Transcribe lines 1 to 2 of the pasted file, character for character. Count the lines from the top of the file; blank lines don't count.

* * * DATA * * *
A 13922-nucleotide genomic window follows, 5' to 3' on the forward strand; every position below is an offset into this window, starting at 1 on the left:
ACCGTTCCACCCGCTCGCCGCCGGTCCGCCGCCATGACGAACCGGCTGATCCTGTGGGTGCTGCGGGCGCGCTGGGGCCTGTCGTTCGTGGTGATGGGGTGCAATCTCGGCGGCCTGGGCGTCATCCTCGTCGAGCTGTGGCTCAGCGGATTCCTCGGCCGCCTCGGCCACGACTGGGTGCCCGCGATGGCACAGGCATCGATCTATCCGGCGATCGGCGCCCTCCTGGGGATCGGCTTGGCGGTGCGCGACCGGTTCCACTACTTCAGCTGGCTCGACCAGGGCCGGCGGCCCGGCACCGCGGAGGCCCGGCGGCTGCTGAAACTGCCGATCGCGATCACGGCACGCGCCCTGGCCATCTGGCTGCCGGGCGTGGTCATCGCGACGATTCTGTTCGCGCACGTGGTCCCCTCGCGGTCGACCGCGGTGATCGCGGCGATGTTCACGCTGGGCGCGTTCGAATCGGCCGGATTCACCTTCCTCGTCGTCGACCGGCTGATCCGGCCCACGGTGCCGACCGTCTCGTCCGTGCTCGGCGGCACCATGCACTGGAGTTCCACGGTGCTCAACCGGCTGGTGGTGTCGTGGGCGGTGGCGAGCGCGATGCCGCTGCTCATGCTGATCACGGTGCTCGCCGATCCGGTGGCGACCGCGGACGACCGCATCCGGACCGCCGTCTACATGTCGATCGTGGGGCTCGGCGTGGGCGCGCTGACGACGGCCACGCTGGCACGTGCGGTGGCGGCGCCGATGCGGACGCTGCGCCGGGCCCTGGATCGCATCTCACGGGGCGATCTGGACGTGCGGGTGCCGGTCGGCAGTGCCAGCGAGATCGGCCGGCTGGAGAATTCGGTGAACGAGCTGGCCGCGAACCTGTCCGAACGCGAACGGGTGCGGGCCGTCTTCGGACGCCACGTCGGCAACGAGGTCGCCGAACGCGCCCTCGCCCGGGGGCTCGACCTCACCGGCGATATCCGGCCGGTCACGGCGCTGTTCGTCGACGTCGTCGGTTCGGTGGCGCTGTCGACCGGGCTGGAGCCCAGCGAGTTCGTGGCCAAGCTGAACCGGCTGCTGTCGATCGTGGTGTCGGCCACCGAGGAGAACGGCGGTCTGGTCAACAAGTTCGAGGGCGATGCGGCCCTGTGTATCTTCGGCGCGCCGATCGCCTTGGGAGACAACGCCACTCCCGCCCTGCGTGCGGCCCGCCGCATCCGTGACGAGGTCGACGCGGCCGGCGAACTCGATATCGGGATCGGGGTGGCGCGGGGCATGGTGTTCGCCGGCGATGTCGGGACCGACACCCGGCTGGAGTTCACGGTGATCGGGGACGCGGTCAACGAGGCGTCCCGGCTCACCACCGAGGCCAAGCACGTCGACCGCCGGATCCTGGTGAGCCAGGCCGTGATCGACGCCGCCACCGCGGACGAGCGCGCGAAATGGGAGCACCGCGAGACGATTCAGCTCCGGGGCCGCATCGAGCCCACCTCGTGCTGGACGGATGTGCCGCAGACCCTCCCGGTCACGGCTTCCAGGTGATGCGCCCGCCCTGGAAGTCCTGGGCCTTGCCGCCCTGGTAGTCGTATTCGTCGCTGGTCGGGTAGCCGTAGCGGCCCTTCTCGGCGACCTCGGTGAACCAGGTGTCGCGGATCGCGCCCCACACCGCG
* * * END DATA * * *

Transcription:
A 13922-nucleotide genomic window follows, 5' to 3' on the forward strand; every position below is an offset into this window, starting at 1 on the left:
ACCGTTCCACCCGCTCGCCGCCGGTCCGCCGCCATGACGAACCGGCTGATCCTGTGGGTGCTGCGGGCGCGCTGGGGCCTGTCGTTCGTGGTGATGGGGTGCAATCTCGGCGGCCTGGGCGTCATCCTCGTCGAGCTGTGGCTCAGCGGATTCCTCGGCCGCCTCGGCCACGACTGGGTGCCCGCGATGGCACAGGCATCGATCTATCCGGCGATCGGCGCCCTCCTGGGGATCGGCTTGGCGGTGCGCGACCGGTTCCACTACTTCAGCTGGCTCGACCAGGGCCGGCGGCCCGGCACCGCGGAGGCCCGGCGGCTGCTGAAACTGCCGATCGCGATCACGGCACGCGCCCTGGCCATCTGGCTGCCGGGCGTGGTCATCGCGACGATTCTGTTCGCGCACGTGGTCCCCTCGCGGTCGACCGCGGTGATCGCGGCGATGTTCACGCTGGGCGCGTTCGAATCGGCCGGATTCACCTTCCTCGTCGTCGACCGGCTGATCCGGCCCACGGTGCCGACCGTCTCGTCCGTGCTCGGCGGCACCATGCACTGGAGTTCCACGGTGCTCAACCGGCTGGTGGTGTCGTGGGCGGTGGCGAGCGCGATGCCGCTGCTCATGCTGATCACGGTGCTCGCCGATCCGGTGGCGACCGCGGACGACCGCATCCGGACCGCCGTCTACATGTCGATCGTGGGGCTCGGCGTGGGCGCGCTGACGACGGCCACGCTGGCACGTGCGGTGGCGGCGCCGATGCGGACGCTGCGCCGGGCCCTGGATCGCATCTCACGGGGCGATCTGGACGTGCGGGTGCCGGTCGGCAGTGCCAGCGAGATCGGCCGGCTGGAGAATTCGGTGAACGAGCTGGCCGCGAACCTGTCCGAACGCGAACGGGTGCGGGCCGTCTTCGGACGCCACGTCGGCAACGAGGTCGCCGAACGCGCCCTCGCCCGGGGGCTCGACCTCACCGGCGATATCCGGCCGGTCACGGCGCTGTTCGTCGACGTCGTCGGTTCGGTGGCGCTGTCGACCGGGCTGGAGCCCAGCGAGTTCGTGGCCAAGCTGAACCGGCTGCTGTCGATCGTGGTGTCGGCCACCGAGGAGAACGGCGGTCTGGTCAACAAGTTCGAGGGCGATGCGGCCCTGTGTATCTTCGGCGCGCCGATCGCCTTGGGAGACAACGCCACTCCCGCCCTGCGTGCGGCCCGCCGCATCCGTGACGAGGTCGACGCGGCCGGCGAACTCGATATCGGGATCGGGGTGGCGCGGGGCATGGTGTTCGCCGGCGATGTCGGGACCGACACCCGGCTGGAGTTCACGGTGATCGGGGACGCGGTCAACGAGGCGTCCCGGCTCACCACCGAGGCCAAGCACGTCGACCGCCGGATCCTGGTGAGCCAGGCCGTGATCGACGCCGCCACCGCGGACGAGCGCGCGAAATGGGAGCACCGCGAGACGATTCAGCTCCGGGGCCGCATCGAGCCCACCTCGTGCTGGACGGATGTGCCGCAGACCCTCCCGGTCACGGCTTCCAGGTGATGCGCCCGCCCTGGAAGTCCTGGGCCTTGCCGCCCTGGTAGTCGTATTCGTCGCTGGTCGGGTAGCCGTAGCGGCCCTTCTCGGCGACCTCGGTGAACCAGGTGTCGCGGATCGCGCCCCACACCGCG